When Warren Zevon pawned his Smith Corona in the song Carmelita, we all knew he was a down-on-his-luck writer who sold the thing that enabled him to make money, to go and get a fix on Eldorado Street at the Pioneer Chicken Stand.
We saw into the singer’s soul. The pathos was tangible. Later singers changed the line to Smith and Wesson and something was lost. And we all lost it, not just Warren.
I look over my shoulder and I see a Corona typewriter. It belonged to my grandfather, my mother’s father. It is one of five things I have from when I was a kid (besides the school records and 4-H blue ribbons and such my mother gave to me awhile back).
They are the typewriter, a portable magnetic chess set, a mimeograph of a Chess superhero given to me by Mr. Wilwers, my favorite teacher, shortly after he gave me three swats for missing Bob Ward with a spit wad and hitting him on the side of the head, my Eagle Scout Pin and my Order of the Arrow sash.
The typewriter is special. I had a blue Smith Corona once, on which I typed myself into corners writing college papers. Kids today miss the tangible aspect of writing, of pushing a key and feeling the strike through the inked ribbon on paper, indelibly putting your thoughts on the paper. They miss the fear that overcomes when staring at a blank page scrolled up to the top, an inch and a half showing, just begging for words, taunting us to make our mark and not mess it all up.
They miss the clack of the keys and the ring of the bell when you hit the return lever with your right hand, moving the page back to the start of the next line—something you did every few seconds, or in my case, because I typed do slowly, minutes.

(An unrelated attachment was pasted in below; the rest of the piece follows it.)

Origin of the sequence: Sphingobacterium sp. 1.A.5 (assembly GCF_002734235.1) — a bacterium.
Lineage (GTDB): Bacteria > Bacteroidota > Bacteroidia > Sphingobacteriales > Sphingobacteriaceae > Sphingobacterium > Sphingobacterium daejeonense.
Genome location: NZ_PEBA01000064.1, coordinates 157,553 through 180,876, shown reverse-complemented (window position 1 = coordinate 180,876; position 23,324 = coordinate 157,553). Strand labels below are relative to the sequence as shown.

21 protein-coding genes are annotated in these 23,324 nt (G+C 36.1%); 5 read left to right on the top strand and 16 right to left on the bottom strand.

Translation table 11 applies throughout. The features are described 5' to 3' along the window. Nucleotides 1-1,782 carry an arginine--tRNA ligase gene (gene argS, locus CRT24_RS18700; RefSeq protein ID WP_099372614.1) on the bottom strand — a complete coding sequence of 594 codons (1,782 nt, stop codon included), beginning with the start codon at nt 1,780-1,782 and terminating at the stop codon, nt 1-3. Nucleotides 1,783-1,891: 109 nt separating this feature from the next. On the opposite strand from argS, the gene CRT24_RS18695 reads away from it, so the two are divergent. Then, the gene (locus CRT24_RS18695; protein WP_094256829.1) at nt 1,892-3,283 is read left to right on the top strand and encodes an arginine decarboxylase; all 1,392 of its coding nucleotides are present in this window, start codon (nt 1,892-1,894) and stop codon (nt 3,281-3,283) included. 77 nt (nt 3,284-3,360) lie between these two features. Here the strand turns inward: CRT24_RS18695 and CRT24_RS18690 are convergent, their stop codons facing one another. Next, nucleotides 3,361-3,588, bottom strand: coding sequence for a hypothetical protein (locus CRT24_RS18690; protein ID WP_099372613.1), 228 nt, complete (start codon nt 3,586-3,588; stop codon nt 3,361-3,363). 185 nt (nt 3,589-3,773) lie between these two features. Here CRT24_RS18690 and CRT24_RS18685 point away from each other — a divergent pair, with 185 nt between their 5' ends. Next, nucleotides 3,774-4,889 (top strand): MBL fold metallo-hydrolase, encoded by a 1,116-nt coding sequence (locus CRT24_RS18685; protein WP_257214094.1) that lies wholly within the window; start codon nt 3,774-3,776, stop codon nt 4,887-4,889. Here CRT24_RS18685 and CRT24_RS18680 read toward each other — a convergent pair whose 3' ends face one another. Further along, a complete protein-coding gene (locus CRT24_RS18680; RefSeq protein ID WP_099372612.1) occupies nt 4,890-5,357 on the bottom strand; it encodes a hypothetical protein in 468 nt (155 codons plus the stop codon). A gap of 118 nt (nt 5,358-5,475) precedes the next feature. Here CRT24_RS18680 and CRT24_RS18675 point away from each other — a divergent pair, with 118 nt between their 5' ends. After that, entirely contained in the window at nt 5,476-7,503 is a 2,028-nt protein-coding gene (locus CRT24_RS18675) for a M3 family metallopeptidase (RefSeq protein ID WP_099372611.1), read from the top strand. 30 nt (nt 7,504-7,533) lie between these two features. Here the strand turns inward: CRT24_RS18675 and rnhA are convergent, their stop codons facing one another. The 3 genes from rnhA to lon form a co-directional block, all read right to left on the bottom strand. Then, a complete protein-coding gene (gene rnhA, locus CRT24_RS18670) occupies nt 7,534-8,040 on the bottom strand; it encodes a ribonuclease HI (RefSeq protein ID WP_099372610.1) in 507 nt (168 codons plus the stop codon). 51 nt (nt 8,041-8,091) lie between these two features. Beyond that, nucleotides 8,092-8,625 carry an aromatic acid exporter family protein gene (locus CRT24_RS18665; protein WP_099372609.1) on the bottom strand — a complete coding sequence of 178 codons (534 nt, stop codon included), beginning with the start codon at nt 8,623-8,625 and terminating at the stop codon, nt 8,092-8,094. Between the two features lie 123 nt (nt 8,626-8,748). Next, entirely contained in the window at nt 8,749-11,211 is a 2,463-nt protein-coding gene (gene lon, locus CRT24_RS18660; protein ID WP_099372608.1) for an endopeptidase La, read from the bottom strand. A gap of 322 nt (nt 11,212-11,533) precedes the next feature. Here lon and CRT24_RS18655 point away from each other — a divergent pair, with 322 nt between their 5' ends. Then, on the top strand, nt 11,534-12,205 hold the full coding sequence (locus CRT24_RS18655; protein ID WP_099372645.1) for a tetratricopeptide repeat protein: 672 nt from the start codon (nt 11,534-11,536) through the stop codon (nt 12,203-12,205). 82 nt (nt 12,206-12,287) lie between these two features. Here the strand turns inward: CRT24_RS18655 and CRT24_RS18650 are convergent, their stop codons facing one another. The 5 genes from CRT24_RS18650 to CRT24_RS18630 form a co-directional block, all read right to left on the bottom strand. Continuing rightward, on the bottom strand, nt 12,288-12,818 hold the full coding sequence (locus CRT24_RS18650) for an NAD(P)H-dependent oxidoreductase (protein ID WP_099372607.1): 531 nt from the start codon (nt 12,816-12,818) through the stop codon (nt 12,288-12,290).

It’s just not the same anymore, even for me: your fingers hit the keys on the keyboard and the line automatically wraps around and then you can change anything without leaving any evidence that you boxed yourself in. It’s too easy: anyone can now produce a clean page full of words, but probably a smaller percentage of those who try produce anything worth reading.
I did type a few papers on the old typewriter, more because I wanted to than anything else. Yeah, I had the sleek Smith Corona, but this one was just so much more . . .connected. It felt more primal, as if writing is a primal act.
But it was. It still is. Read Vonnegut, Thompson, Tom Robbins, early Stephen King, Hemmingway, or Steinbeck. Especially Steinbeck and feel what they felt. Real, alive.
Of the five things I have, it is this typewriter I cherish most, even though the case it originally came in has long since fallen apart. It connects me with my Grandfather, and more, to the past. And it still works. All I need is a new ribbon and a clean stack of white paper to taunt me. It is ready. It is always ready.